Book Review: Ready Player One

Book Review: Ready Player One by Ernest Cline

Wade Watts is a gunter.  That’s short for “Easter egg hunter,” which has nothing to do with the holiday.  Born into grinding poverty as the child of refugees in the energy-starved dystopian future, Wade was orphaned at an early age and put into the hands of a neglectful aunt living in a skyscraper trailer park/junk heap.  Gifted at repairing discarded and broken hardware, Wade’s one chance at getting out of this hardscrabble life is winning a contest.

Ready Player One

It seems that the billionaire creator of OASIS, the virtual reality that nearly everyone in the world uses for games, business and school, set up a game before his death.  James Donovan Halliday (Anorak on the internet) had a massive obsession with the pop culture of the 1980s, the decade he’d been a teen in.  The first person to solve a series of puzzles and complete tasks based on Eighties trivia, movies, games and music will inherit Halliday’s company and all its wealth.

Thus it is that Wade and his fellow gunters have also developed an obsession with the Eighties, as they scramble to be the first to find the Easter egg that will make its owner incredibly rich.  However, in five years no one has managed to pass the first gate.  Until, of course,  Wade stumbles across an obvious in retrospect clue.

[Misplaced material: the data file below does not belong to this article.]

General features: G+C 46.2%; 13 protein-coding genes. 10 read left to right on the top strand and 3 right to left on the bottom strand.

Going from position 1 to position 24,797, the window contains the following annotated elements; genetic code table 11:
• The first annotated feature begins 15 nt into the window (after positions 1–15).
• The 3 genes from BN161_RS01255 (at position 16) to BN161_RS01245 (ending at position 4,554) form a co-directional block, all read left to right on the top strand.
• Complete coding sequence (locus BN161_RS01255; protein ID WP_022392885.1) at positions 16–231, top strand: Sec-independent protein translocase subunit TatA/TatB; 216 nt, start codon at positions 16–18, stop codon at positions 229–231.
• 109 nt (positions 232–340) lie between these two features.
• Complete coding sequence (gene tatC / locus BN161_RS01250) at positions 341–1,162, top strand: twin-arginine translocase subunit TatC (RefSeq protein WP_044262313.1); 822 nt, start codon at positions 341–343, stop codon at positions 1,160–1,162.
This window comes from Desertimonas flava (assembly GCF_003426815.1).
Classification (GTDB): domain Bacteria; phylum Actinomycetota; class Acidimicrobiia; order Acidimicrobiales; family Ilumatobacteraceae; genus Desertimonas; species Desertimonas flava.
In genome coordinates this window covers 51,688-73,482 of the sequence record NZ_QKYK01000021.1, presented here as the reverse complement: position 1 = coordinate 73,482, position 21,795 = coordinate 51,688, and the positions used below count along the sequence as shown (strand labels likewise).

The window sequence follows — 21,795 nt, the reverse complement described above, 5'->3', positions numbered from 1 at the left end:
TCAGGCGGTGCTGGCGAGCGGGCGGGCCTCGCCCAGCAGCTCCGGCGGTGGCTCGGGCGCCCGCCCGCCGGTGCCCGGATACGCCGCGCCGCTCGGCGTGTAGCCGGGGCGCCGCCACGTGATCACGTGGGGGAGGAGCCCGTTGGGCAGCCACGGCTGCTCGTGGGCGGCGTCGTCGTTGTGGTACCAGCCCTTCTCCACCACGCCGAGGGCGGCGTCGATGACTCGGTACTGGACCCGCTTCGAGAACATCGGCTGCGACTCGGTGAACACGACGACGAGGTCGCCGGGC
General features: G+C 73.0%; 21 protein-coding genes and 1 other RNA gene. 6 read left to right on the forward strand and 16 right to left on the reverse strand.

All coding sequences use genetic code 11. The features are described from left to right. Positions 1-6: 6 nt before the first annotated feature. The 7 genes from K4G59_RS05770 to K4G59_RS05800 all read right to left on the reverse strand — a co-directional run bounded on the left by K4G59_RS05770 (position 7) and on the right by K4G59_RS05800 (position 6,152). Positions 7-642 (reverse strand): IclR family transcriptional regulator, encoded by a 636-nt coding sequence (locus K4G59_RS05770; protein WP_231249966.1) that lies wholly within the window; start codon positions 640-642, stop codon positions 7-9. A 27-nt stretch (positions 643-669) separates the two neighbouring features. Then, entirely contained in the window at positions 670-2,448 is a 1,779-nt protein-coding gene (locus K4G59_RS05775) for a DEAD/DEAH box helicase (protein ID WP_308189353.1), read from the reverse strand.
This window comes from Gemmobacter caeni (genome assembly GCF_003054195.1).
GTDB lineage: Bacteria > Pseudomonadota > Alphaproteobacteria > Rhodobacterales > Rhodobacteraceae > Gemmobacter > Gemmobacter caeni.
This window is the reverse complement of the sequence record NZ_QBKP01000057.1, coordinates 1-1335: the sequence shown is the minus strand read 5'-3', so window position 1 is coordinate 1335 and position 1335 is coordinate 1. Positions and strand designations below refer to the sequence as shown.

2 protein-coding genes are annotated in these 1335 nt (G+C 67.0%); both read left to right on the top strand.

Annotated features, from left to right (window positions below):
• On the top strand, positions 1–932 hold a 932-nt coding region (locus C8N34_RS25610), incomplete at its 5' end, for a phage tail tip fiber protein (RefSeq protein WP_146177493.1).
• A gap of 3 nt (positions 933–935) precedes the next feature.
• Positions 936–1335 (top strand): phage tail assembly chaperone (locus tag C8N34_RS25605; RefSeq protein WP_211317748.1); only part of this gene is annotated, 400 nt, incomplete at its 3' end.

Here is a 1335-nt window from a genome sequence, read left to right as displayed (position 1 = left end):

In a bit of a surprise twist, he’s not the first to do so, but manages to be the first to accomplish the associated challenge.  The game shifts into overdrive as Wade (or rather his OASIS codename Parzival) becomes an overnight celebrity and target.  To win the contest he’s going to need more than a command of Monty Python jokes!  He may even need to go…outside.

This book reads like a young adult cyberpunk novel…written for geeky forty-somethings.  I’m a bit older than that, but still managed to get most of the references due to having been very geeky during the 1980s.  One of the notes that makes it obvious this is a book for grownups is that our protagonist gets a day job to pay his bills so he can devote time to being a gunter.

The main villains of the story are the IOI corporation and its Oology Division.  IOI wants the cash cow that is OASIS, and to make it “pay to play”, shutting out poor people like Wade and the others who live in the Stacks.  (They’ve already managed to get laws passed to legalize indentured servitude.)  IOI is fully willing to use its monetary and manpower resources to gain unfair advantage over ordinary gunters, and Wade soon discovers just how far the corporation will go to have its way.

Wade starts the story already gifted in the skills and knowledge he’ll need to accomplish his goal…except interpersonal relationship skills.  His background has made Parzival a paranoid solo operator, and over the course of the novel he must learn to build bonds of friendship with the other elite gunters he meets.  A common theme is that all of these people only know each other from virtual reality, and their avatars conceal (or reveal) important information about their true selves.

Though we wouldn’t have a story without it, I can’t help feeling that if Mr. Halliday had found some way of getting people to work on solving the “real world” problems of the dystopian future as hard as they were trying to perfectly recreate the 1980s in cyberspace, things wouldn’t be nearly as bad for Wade and others.  At least one of the gunters, Art3mis, does intend to use the money to try to fix things.